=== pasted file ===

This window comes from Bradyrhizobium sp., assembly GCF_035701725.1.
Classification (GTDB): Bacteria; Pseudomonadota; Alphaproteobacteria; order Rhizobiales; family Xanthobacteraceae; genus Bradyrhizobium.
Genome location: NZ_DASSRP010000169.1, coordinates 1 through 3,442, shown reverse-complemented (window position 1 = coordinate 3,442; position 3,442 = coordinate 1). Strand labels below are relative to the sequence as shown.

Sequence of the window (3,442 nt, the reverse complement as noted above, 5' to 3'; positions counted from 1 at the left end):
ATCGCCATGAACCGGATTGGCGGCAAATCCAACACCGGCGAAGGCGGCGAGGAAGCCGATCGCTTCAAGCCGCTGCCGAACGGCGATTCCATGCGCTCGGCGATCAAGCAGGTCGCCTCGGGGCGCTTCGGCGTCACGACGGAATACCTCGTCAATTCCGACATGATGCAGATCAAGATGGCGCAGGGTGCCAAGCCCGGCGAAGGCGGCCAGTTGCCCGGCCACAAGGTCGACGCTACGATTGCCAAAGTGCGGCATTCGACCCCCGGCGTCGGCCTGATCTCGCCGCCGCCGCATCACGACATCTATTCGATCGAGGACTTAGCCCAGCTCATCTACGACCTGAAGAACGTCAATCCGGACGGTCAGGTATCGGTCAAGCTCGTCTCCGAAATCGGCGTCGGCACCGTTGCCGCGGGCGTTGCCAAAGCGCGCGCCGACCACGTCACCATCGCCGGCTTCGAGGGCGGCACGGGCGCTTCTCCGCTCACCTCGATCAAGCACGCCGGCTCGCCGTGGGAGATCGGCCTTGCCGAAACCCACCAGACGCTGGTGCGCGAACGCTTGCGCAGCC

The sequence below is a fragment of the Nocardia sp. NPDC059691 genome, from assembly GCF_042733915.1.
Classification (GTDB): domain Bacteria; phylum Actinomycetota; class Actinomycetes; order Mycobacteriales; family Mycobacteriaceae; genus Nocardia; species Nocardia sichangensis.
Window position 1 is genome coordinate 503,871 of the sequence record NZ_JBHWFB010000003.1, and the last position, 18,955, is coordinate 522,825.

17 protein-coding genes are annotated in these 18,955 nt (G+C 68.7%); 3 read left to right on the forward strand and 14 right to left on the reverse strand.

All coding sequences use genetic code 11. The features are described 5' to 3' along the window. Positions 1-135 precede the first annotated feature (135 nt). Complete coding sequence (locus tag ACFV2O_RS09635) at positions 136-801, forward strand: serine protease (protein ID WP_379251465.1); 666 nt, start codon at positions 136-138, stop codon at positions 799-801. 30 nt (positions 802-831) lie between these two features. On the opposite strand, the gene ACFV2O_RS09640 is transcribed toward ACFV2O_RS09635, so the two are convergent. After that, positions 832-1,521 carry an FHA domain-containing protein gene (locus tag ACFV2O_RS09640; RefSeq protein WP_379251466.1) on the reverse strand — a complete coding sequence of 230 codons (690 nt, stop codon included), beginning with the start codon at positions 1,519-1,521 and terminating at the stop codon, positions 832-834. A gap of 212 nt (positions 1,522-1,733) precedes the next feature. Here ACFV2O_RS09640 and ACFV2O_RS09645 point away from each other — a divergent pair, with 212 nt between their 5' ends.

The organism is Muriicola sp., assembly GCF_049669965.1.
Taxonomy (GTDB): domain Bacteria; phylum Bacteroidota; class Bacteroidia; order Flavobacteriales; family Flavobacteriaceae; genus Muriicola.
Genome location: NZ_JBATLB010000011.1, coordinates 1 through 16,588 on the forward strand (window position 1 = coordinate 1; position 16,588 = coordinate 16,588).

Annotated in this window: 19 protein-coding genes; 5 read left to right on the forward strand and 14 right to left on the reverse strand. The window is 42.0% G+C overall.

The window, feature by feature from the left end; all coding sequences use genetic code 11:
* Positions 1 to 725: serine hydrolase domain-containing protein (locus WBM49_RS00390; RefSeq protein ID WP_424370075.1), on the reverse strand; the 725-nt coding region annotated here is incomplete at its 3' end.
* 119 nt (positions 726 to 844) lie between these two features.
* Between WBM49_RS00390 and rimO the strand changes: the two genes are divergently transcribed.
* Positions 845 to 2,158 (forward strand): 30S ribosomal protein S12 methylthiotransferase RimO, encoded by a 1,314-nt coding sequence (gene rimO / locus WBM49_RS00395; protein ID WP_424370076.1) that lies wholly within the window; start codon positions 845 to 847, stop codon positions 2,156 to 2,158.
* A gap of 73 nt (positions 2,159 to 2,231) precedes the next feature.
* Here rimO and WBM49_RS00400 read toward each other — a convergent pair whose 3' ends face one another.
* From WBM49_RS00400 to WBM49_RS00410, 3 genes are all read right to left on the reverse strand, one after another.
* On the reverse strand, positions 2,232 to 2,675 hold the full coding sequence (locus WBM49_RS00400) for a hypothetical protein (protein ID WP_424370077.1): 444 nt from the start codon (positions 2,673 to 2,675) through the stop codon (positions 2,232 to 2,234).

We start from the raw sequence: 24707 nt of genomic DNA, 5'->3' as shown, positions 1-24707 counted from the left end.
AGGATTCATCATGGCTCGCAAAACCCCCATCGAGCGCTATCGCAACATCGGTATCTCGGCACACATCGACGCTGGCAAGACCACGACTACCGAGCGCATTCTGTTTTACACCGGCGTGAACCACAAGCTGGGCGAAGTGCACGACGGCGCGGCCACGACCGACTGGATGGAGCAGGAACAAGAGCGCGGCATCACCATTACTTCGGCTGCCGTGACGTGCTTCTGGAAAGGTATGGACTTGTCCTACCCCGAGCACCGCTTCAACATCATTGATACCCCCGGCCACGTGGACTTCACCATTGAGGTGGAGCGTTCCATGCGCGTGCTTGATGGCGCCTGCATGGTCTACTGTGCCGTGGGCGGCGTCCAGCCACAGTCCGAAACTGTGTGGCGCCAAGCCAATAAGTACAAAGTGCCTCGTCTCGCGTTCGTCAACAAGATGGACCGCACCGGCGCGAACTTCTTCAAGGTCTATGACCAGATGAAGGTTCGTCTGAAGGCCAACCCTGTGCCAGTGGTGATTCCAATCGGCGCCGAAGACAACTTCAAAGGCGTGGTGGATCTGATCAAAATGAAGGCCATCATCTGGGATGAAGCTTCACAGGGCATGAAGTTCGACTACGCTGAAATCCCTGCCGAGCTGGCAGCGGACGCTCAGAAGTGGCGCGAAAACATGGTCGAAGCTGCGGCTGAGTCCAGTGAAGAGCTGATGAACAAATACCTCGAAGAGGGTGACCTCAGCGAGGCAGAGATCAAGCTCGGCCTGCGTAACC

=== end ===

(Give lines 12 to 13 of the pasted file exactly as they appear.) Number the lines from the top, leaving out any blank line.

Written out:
Taxonomy (GTDB): domain Bacteria; phylum Bacteroidota; class Bacteroidia; order Flavobacteriales; family Flavobacteriaceae; genus Muriicola.
Genome location: NZ_JBATLB010000011.1, coordinates 1 through 16,588 on the forward strand (window position 1 = coordinate 1; position 16,588 = coordinate 16,588).